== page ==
Biennial regional research findings published

February 1st, 2019, Published in Articles: PositionIT

The Gauteng City-Region Observatory (GCRO) released its Quality of Life (QoL) 2017/2018 survey with preliminary results in November 2018, the latest in a series of five such surveys.

The survey, which covers three metros and several other local municipalities, was conducted between October 2017 and August 2018 and had 24 889 respondents. It included 248 questions across 14 categories including social, economic, governance, migration, dwelling and services, standard of living, urban, mobility, and sustainability themes. It also included new questions on education and on respondent’s knowledge about the roles of different levels of government.

GCRO research director Graeme Götz releasing the results from the survey.

GCRO research director Graeme Götz releasing the results from the survey.

Among other things the QoL 2017/2018 survey found continued improvement in the Quality of Life index. Respondents reported crime, unemployment and drugs/alcohol to be the biggest problems in their communities. The City Ekurhuleni and Midvaal Local Municipality showed the greatest improvements on the services satisfaction index (made up of ten variables), with the City of Joburg and the City of Tshwane declined. The City Ekurhuleni saw the greatest improvement in quality of life, while the City of Joburg’s remained consistent and the City of Tshwane’s declined. Emfuleni Local Municipality fared the worst on this index following a dramatic decline in satisfaction with waste services such as waste removal and water purification processing. (See other outcomes here.)

Service satisfaction index 2018.

Service satisfaction index 2018.

This information provides policy analysis and support to inform provincial government decision-making, and since its benchmarked, indicate changes in perception. Dissatisfaction in the QoL surveys are also known to affect voter turnout.

This latest Quality of Life survey incorporated more quality control than previous surveys, and modelled the field work and quality control in real-time. With aspects such as the concentration of wealth and inequality, drug problems and mobility having distinct spatial characteristics, the survey makes extensive use of geography and GIS. It on draws on various geospatial datasets including those from GeoTerraImage, AfriGIS and Lightstone in defining, planning and complementing results from the survey. Geofencing and questionnaire GPS coordinates are also used for operational and quality control purposes, and later allows for geospatial analyses. Data from the surveys (latest still pending) is also accessible in the GCRO’s GIS Viewer.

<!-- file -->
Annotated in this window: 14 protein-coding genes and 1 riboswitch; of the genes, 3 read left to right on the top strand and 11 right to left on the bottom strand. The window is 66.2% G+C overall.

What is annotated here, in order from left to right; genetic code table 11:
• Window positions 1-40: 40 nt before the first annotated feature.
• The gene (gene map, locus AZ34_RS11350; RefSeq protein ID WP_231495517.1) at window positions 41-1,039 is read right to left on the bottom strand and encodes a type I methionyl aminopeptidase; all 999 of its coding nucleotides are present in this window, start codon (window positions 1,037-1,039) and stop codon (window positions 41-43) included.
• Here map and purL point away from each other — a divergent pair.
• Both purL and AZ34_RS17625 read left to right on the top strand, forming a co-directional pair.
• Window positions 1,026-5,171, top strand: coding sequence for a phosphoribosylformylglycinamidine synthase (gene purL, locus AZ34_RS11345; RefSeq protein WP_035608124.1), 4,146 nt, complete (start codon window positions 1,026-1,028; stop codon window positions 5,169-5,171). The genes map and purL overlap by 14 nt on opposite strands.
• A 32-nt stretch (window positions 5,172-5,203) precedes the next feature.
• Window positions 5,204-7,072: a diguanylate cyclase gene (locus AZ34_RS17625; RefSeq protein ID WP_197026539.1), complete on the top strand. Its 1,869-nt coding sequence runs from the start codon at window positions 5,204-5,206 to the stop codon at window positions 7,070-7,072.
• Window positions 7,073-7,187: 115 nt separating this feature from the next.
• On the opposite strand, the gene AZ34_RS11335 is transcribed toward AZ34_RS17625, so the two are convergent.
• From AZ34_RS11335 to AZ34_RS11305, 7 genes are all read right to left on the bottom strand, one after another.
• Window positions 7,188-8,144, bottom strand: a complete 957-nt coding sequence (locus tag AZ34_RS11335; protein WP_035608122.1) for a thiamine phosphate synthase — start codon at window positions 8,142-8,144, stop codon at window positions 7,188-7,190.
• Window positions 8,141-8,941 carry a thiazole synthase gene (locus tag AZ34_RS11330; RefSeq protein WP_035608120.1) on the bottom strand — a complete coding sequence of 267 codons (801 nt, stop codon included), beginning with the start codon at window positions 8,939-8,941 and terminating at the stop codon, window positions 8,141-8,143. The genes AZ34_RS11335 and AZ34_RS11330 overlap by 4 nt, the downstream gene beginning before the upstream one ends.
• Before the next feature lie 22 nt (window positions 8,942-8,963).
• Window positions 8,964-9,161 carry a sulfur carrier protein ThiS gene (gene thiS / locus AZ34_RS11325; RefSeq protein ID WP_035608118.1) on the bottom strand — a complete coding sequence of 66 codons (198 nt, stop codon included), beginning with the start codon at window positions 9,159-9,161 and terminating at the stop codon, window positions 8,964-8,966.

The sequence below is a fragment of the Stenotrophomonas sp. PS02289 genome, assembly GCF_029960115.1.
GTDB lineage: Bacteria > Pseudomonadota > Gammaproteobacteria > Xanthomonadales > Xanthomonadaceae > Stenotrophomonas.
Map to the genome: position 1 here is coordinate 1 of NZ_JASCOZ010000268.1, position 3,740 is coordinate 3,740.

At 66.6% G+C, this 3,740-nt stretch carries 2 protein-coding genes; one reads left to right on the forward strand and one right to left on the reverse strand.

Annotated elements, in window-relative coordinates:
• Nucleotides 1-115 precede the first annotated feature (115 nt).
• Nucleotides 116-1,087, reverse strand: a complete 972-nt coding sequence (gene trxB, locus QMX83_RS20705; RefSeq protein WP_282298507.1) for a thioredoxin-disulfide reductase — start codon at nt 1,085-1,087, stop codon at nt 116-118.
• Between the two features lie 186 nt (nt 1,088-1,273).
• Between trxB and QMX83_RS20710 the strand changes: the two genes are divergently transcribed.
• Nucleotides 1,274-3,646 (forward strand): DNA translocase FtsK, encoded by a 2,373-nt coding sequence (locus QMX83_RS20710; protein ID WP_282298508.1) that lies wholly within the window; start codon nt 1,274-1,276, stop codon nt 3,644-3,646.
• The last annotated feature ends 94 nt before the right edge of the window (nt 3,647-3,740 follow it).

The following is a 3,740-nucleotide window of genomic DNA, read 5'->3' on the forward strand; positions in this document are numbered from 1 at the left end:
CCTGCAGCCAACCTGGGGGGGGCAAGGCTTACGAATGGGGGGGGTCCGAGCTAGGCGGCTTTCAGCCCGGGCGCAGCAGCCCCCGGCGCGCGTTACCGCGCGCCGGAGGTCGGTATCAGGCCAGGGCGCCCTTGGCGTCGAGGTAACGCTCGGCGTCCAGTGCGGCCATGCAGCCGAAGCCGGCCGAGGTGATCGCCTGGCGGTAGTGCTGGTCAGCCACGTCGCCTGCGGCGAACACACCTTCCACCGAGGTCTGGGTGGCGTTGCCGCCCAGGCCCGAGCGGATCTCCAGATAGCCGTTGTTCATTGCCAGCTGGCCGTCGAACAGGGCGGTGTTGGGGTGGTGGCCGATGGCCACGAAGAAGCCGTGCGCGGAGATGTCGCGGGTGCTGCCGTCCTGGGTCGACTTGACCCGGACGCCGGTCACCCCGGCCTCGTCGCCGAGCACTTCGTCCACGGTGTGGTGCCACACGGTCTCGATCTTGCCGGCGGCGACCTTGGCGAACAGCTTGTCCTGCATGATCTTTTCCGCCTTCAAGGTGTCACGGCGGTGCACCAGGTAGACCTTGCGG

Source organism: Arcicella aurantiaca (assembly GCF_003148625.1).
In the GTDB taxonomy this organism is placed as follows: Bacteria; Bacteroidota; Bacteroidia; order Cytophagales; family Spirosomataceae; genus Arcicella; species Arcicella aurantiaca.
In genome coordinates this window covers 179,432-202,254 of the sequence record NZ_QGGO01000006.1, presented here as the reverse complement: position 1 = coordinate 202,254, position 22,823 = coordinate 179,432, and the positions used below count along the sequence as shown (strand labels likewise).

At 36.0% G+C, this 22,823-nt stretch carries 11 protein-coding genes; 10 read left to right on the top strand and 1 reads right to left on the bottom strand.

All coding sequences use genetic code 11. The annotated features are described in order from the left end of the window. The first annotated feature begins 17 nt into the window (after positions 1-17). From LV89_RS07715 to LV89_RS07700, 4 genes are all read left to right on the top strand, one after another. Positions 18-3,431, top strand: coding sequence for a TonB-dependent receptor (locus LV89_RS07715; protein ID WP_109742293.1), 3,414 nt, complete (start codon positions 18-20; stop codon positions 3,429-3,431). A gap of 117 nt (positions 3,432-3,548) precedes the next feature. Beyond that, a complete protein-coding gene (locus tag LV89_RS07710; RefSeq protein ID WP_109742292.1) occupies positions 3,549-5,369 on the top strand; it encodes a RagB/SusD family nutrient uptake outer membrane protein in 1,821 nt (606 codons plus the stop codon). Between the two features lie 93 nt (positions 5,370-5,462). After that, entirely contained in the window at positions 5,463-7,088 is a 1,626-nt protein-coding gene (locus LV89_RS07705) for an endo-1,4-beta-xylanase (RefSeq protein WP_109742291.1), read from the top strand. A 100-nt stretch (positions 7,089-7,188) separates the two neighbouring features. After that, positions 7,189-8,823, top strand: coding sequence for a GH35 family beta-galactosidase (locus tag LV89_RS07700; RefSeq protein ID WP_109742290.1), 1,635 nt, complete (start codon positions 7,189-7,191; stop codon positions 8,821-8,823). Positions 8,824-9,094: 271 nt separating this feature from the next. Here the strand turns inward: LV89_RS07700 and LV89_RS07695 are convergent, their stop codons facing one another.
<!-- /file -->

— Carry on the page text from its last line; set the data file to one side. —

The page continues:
Prof Tshilidzi Marwala (deputy VC, UJ), David Makhura (Premier of Gauteng), Dr Rob Moore (GCRO's executive director) and Prof Zeblon Vilakazi (deputy VC, Wits) discussing the results of the survey.

Prof Daniel Mashao (Executive dean of FEBE at UJ), David Makhura (Premier of Gauteng), Dr Rob Moore (GCRO’s executive director) and Prof Zeblon Vilakazi (deputy VC, Wits) discussing the results of the survey.

The GCRO is a government-funded regional research initiative and is a partnership between the University of Johannesburg, the University of the Witwatersrand, the Gauteng Provincial Government, and organised local government in Gauteng (SALGA-Gauteng). Results from the survey are published in books, research reports, data briefs, academic publications, presentations, a map of the month, policy and other outputs.

Contact GCRO, info@gcro.ac.za

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